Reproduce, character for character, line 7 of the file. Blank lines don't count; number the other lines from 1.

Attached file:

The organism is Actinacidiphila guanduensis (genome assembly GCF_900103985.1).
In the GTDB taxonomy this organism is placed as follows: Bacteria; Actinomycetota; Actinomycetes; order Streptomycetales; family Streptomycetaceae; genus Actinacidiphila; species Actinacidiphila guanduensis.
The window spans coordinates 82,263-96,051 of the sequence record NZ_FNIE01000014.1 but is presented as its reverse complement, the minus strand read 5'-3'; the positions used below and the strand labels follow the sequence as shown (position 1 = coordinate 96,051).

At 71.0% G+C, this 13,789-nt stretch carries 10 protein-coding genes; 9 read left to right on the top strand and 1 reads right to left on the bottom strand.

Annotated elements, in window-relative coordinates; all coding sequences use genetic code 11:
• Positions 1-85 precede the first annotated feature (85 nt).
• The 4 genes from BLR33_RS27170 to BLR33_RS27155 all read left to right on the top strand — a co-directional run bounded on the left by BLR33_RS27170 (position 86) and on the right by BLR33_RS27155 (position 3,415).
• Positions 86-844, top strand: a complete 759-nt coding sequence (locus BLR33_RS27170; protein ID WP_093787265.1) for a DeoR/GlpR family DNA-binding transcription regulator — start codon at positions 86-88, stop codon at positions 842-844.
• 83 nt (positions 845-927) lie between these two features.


• The 4 genes from BLR33_RS27170 to BLR33_RS27155 all read left to right on the top strand — a co-directional run bounded on the left by BLR33_RS27170 (position 86) and on the right by BLR33_RS27155 (position 3,415).